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What Causes Knee Popping?

Dan Cavallari
By
Updated Mar 03, 2024
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Knee popping is usually no cause for concern if the popping occurs on its own. If the knee popping is accompanied by pain, however, a serious issue may exist within the knee. The popping may be due to different conditions, from torn ligaments to damaged cartilage within the knee. To figure out what causes knee popping, one must usually visit a doctor who can identify the source of the movement or damage within the knee that leads to the sound. Conditions such as arthritis or tendinitis can sometimes lead to popping, and the severity of the condition depends on whether pain is felt or normal motion is altered or prevented altogether.

Cartilage is tough tissue within a joint that acts as a buffer or shock absorber. This cartilage can become damaged, leading to knee popping, and since cartilage receives little blood flow, healing may be slow or impossible. Knee cartilage that is damaged can lead to other problems that can alter the function of the knee, so if one suspects cartilage damage, he or she should consult a doctor immediately. Sometimes surgery is necessary to rectify the problem; in very severe instances, joint replacement may be necessary.

Dislocations within the knee can sometimes lead to knee popping that will most often be accompanied by a significant amount of pain. A dislocation occurs when the normal movement of the joint is altered, either as a result of a direct impact or due to ligament or other tissue damage that allows the joint to move in ways it should not move. The knee popping may be the sound of a ligament tearing, cartilage tearing, or bones moving. If extreme pain is felt, it is necessary to seek medical attention immediately, as it is likely that the ligaments in the knee have torn and will need to be repaired.

Sometimes movement within the knee can cause popping that is not necessarily damaging or dangerous in any way. Ligaments, bones, and cartilage can move during normal functioning of the joint, leading to popping or cracking sounds. If no pain accompanies these sounds, there is usually no reason to worry about the noise. If the popping noise accompanies another known malady such as arthritis, it may be wise to consult a doctor even if pain is not felt, as this may be an indication that the joints are beginning to wear or degrade, as is the case with most bouts of arthritis.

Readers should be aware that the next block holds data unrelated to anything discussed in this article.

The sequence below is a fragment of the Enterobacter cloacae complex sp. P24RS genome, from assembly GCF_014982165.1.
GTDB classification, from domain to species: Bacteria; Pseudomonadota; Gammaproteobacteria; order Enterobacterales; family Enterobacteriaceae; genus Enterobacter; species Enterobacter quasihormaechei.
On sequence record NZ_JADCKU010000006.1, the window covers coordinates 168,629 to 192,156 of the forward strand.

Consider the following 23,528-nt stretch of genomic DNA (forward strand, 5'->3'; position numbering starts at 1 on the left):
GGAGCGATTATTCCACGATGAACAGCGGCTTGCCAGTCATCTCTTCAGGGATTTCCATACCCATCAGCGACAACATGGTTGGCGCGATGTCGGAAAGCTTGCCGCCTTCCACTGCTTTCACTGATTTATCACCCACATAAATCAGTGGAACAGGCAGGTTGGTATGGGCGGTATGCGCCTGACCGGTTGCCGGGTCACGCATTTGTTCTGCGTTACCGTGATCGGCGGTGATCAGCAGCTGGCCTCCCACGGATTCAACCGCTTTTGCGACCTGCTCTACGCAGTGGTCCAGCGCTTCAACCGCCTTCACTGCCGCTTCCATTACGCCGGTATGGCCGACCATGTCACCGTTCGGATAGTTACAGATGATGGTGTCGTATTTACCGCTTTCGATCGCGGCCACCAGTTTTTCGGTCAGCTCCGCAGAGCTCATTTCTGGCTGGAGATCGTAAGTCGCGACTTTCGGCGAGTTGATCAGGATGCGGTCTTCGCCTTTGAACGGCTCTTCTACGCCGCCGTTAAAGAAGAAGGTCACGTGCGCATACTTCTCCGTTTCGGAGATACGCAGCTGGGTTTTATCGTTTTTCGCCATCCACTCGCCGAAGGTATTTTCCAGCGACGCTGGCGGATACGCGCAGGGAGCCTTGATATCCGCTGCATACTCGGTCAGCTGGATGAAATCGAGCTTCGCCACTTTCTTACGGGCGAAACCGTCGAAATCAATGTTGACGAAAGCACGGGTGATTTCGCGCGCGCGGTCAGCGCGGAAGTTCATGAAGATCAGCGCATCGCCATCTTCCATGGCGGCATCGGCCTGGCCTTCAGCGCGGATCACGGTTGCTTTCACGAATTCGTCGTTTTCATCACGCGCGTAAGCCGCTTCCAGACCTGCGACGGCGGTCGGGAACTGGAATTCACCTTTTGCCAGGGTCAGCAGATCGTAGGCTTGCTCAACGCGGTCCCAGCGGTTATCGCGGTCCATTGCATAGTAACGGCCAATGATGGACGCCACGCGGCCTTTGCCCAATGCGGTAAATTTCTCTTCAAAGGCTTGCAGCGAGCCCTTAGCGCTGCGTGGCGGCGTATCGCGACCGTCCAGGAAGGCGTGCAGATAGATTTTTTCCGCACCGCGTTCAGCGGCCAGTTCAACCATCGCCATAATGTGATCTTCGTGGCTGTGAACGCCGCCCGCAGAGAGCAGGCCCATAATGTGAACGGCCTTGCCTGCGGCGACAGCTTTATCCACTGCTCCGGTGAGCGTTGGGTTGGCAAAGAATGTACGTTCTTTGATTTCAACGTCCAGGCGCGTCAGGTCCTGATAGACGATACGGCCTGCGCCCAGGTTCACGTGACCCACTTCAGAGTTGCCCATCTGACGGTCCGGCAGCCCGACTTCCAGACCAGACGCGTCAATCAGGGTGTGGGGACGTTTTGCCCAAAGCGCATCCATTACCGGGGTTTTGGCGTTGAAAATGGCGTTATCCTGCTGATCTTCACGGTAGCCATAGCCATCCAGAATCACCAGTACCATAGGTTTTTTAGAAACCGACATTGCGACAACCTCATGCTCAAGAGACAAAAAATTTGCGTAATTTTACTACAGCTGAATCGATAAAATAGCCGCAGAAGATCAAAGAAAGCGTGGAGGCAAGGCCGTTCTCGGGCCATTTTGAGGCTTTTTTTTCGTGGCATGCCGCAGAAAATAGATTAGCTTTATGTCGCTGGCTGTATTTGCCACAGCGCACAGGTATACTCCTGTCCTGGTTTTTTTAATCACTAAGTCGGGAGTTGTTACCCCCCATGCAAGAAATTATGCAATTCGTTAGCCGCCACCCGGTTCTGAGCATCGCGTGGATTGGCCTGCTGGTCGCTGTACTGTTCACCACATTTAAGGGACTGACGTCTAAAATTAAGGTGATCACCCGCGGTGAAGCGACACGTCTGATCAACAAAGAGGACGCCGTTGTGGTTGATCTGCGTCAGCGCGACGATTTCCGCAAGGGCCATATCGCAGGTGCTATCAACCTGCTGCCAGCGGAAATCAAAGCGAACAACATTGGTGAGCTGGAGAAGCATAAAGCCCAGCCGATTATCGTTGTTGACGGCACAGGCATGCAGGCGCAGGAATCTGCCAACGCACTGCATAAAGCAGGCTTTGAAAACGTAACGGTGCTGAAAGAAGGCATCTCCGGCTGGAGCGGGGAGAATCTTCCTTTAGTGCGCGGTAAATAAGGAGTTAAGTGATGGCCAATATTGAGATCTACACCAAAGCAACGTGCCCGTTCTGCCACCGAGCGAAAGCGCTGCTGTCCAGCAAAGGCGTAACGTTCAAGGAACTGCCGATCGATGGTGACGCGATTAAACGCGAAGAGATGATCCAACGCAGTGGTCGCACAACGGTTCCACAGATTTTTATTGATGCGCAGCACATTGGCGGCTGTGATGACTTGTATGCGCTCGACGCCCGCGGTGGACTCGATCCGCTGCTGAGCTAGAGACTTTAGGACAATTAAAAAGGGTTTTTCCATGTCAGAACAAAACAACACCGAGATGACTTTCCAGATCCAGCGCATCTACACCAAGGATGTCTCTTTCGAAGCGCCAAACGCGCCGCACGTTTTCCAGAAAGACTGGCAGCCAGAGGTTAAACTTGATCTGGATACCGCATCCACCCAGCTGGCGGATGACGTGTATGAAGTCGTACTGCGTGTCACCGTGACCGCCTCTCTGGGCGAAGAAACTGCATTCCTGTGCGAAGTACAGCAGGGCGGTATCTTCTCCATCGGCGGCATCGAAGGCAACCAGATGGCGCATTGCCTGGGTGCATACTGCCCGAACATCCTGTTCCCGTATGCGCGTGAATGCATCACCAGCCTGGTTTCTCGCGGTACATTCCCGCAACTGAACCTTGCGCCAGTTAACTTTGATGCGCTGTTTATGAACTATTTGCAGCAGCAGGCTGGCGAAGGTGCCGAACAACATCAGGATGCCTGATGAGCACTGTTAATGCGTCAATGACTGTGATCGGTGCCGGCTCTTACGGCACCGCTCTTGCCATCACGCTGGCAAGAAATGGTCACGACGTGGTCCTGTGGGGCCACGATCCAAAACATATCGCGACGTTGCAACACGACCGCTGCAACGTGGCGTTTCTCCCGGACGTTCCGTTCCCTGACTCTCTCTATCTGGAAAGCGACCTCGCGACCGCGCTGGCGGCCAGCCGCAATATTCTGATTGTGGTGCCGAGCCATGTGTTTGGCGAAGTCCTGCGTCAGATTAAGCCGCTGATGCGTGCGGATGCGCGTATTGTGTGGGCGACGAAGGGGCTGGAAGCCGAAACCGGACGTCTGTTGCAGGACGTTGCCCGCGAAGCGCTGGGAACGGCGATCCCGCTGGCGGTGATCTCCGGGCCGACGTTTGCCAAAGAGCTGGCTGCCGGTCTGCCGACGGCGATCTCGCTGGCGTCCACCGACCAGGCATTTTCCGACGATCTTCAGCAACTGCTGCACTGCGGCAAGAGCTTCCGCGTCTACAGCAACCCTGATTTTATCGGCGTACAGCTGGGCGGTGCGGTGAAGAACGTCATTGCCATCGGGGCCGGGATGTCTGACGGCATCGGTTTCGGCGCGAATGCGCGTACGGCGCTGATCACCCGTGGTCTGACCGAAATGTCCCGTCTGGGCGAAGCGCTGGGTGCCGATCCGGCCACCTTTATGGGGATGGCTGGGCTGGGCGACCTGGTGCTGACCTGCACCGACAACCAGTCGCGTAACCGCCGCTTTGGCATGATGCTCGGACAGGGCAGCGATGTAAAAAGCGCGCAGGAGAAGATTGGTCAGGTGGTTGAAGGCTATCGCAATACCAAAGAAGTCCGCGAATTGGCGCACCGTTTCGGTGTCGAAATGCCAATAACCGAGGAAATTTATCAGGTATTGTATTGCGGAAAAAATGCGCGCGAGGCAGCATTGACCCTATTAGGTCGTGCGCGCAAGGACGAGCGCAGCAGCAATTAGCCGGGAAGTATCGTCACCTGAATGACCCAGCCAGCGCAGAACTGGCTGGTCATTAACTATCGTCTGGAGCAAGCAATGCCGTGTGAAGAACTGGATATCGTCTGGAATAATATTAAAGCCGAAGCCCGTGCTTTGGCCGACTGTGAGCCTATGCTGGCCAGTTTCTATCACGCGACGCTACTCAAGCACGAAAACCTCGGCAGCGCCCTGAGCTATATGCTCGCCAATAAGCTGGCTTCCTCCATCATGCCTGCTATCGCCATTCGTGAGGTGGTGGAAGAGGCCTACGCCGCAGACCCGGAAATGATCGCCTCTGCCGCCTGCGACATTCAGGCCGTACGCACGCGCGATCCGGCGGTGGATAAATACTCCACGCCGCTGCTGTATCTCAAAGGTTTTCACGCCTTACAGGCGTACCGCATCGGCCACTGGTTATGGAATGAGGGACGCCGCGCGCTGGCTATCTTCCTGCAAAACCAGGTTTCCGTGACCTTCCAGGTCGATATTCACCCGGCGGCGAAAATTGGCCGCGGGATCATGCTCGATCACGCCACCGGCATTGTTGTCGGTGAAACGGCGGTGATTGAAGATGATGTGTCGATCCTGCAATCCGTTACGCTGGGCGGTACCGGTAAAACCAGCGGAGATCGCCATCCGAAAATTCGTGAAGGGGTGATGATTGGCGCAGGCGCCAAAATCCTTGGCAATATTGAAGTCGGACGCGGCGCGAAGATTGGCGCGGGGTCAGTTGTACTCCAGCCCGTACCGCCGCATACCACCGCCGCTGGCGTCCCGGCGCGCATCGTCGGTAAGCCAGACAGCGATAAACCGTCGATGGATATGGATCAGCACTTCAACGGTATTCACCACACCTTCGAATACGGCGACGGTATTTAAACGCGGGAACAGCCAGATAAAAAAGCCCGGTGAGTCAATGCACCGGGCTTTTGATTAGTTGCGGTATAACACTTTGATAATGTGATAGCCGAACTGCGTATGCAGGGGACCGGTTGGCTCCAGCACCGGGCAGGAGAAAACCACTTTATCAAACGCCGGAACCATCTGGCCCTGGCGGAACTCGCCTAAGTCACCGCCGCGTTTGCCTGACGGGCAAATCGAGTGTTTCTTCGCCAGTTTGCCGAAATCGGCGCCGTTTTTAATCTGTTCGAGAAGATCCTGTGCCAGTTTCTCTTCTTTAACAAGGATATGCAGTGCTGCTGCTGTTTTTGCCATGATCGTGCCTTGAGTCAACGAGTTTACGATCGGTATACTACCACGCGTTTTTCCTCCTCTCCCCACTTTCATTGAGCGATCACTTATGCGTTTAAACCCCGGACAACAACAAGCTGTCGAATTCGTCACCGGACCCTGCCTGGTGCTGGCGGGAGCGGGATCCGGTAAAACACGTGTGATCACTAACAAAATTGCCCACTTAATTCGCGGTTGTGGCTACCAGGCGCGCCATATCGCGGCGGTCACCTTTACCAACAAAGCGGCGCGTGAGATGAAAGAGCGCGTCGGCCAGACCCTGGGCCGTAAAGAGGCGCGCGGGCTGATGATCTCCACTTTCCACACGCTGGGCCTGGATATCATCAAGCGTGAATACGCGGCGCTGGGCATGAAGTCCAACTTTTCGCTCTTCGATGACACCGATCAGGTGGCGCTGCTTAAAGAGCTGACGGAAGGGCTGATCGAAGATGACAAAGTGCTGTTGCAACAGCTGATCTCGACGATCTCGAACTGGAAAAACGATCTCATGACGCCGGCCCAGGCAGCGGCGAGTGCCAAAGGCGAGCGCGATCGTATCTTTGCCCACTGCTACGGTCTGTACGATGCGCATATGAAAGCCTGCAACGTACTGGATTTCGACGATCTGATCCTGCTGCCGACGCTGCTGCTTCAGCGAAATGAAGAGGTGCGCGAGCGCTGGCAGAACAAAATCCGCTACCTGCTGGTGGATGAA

The Health Board is dedicated to providing accurate and trustworthy information. We carefully select reputable sources and employ a rigorous fact-checking process to maintain the highest standards. To learn more about our commitment to accuracy, read our editorial process.
Dan Cavallari
By Dan Cavallari
Dan Cavallari, a talented writer, editor, and project manager, crafts high-quality, engaging, and informative content for various outlets and brands. With a degree in English and certifications in project management, he brings his passion for storytelling and project management expertise to his work, launching and growing successful media projects. His ability to understand and communicate complex topics effectively makes him a valuable asset to any content creation team.
Discussion Comments
By SarahGen — On Apr 24, 2013

@MikeMason-- I'm not a doctor but if you experience this all the time, it might be a sign of weak knee muscles.

I used to experience the same before I started working out regularly at the gym. It's definitely not due to injury but due to insufficient use of muscles in the knee. Once I started to do knee exercises and strengthen the muscles there, the popping sound disappeared.

If you start having knee popping with pain though, you should see an orthopedic to figure out what's going on.

By stoneMason — On Apr 23, 2013

Every time I crouch down and bend my knees, I hear a slight popping sound but I don't have any knee pain. Is this bad?

By burcidi — On Apr 23, 2013

I heard my knee pop during a soccer game a few years ago. I wouldn't have paid attention to it if it wasn't for the pain. It turned out that I dislocated my kneecap. I didn't play for more than a year after that. I had to get physical therapy as well.

Dan Cavallari
Dan Cavallari
Dan Cavallari, a talented writer, editor, and project manager, crafts high-quality, engaging, and informative content for various outlets and brands. With a degree in English and certifications in project management, he brings his passion for storytelling and project management expertise to his work, launching and growing successful media projects. His ability to understand and communicate complex topics effectively makes him a valuable asset to any content creation team.
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